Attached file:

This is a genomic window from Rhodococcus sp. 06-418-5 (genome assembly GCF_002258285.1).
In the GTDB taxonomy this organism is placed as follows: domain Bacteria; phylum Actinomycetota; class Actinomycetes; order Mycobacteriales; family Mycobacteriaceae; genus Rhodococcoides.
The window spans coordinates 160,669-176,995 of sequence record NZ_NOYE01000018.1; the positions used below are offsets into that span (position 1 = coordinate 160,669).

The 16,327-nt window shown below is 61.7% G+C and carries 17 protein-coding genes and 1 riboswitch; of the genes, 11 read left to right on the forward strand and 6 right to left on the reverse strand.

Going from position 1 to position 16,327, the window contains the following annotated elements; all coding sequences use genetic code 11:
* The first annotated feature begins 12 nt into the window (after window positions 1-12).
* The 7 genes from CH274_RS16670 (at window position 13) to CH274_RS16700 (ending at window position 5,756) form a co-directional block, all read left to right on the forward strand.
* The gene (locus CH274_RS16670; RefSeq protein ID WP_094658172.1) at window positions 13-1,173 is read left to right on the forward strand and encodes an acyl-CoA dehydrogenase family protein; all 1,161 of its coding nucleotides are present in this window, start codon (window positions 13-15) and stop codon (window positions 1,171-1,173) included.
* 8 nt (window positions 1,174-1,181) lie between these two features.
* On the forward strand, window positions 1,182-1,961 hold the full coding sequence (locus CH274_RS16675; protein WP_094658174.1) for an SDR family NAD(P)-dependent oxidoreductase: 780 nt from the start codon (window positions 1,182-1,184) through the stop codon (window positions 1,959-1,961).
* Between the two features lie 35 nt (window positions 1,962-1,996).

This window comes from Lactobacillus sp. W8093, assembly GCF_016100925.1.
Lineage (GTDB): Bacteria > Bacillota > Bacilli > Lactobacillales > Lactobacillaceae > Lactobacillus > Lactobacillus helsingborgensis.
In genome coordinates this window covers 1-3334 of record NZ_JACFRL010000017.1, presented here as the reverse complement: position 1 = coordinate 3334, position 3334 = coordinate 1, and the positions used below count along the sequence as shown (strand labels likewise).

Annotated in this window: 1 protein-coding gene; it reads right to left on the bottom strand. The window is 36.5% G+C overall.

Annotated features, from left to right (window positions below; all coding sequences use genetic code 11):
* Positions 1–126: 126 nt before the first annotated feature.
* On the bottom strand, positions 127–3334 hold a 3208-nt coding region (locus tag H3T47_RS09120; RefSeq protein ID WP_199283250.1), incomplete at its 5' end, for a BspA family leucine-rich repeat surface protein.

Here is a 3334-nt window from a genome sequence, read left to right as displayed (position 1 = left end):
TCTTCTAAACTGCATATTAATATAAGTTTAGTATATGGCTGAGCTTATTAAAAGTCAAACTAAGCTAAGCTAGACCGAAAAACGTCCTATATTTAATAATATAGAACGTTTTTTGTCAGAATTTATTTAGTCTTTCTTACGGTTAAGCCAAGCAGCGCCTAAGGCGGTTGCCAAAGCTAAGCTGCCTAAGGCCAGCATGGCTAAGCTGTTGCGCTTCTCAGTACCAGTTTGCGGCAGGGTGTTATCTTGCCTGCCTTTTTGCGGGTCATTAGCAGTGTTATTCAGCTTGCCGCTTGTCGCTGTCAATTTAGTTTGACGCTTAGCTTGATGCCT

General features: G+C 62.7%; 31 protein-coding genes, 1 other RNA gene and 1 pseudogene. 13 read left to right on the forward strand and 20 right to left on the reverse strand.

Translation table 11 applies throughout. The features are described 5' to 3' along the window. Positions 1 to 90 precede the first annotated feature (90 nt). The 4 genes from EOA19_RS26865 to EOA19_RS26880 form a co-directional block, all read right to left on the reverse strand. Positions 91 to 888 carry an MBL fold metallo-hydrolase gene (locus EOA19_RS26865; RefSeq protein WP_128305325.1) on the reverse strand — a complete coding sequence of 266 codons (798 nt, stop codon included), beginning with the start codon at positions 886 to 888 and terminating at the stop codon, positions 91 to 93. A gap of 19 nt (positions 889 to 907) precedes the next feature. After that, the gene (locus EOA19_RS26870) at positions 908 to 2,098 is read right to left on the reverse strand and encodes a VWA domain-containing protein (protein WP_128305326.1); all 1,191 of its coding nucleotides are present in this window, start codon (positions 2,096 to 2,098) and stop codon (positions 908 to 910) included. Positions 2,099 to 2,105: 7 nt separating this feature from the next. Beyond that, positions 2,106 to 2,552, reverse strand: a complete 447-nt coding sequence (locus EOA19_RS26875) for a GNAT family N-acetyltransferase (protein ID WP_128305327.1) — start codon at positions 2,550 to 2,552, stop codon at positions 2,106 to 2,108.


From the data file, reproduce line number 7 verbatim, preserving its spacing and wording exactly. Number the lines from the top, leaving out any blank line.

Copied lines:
* The 7 genes from CH274_RS16670 (at window position 13) to CH274_RS16700 (ending at window position 5,756) form a co-directional block, all read left to right on the forward strand.